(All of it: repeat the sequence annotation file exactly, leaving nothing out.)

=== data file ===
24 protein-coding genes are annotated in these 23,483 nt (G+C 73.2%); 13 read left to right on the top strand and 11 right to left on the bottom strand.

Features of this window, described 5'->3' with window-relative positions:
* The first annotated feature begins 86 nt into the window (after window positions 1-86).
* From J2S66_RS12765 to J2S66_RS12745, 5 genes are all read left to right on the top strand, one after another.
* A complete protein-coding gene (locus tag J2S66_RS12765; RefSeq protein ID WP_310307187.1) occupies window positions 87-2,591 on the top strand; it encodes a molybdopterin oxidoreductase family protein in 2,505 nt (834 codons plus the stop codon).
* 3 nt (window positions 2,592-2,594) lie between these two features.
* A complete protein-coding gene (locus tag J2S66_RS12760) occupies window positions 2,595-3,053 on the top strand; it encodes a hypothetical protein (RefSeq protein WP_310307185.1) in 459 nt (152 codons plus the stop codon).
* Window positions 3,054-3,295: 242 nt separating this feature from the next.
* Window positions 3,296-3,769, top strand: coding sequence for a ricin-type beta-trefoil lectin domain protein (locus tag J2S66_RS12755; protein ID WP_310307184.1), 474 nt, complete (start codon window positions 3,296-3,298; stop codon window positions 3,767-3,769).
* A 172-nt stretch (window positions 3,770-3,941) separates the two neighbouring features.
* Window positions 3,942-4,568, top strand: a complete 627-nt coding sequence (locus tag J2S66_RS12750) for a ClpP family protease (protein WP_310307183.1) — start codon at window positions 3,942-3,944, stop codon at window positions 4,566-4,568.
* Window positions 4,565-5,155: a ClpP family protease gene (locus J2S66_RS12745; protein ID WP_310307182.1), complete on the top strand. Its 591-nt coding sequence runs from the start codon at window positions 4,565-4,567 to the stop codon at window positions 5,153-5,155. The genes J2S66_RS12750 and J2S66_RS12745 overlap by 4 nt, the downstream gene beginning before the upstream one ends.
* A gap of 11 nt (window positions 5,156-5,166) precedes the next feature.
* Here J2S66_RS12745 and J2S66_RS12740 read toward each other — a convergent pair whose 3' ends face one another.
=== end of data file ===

24 protein-coding genes are annotated in these 23,483 nt (G+C 73.2%); 13 read left to right on the top strand and 11 right to left on the bottom strand.

Features of this window, described 5'->3' with window-relative positions:
* The first annotated feature begins 86 nt into the window (after window positions 1-86).
* From J2S66_RS12765 to J2S66_RS12745, 5 genes are all read left to right on the top strand, one after another.
* A complete protein-coding gene (locus tag J2S66_RS12765; RefSeq protein ID WP_310307187.1) occupies window positions 87-2,591 on the top strand; it encodes a molybdopterin oxidoreductase family protein in 2,505 nt (834 codons plus the stop codon).
* 3 nt (window positions 2,592-2,594) lie between these two features.
* A complete protein-coding gene (locus tag J2S66_RS12760) occupies window positions 2,595-3,053 on the top strand; it encodes a hypothetical protein (RefSeq protein WP_310307185.1) in 459 nt (152 codons plus the stop codon).
* Window positions 3,054-3,295: 242 nt separating this feature from the next.
* Window positions 3,296-3,769, top strand: coding sequence for a ricin-type beta-trefoil lectin domain protein (locus tag J2S66_RS12755; protein ID WP_310307184.1), 474 nt, complete (start codon window positions 3,296-3,298; stop codon window positions 3,767-3,769).
* A 172-nt stretch (window positions 3,770-3,941) separates the two neighbouring features.
* Window positions 3,942-4,568, top strand: a complete 627-nt coding sequence (locus tag J2S66_RS12750) for a ClpP family protease (protein WP_310307183.1) — start codon at window positions 3,942-3,944, stop codon at window positions 4,566-4,568.
* Window positions 4,565-5,155: a ClpP family protease gene (locus J2S66_RS12745; protein ID WP_310307182.1), complete on the top strand. Its 591-nt coding sequence runs from the start codon at window positions 4,565-4,567 to the stop codon at window positions 5,153-5,155. The genes J2S66_RS12750 and J2S66_RS12745 overlap by 4 nt, the downstream gene beginning before the upstream one ends.
* A gap of 11 nt (window positions 5,156-5,166) precedes the next feature.
* Here J2S66_RS12745 and J2S66_RS12740 read toward each other — a convergent pair whose 3' ends face one another.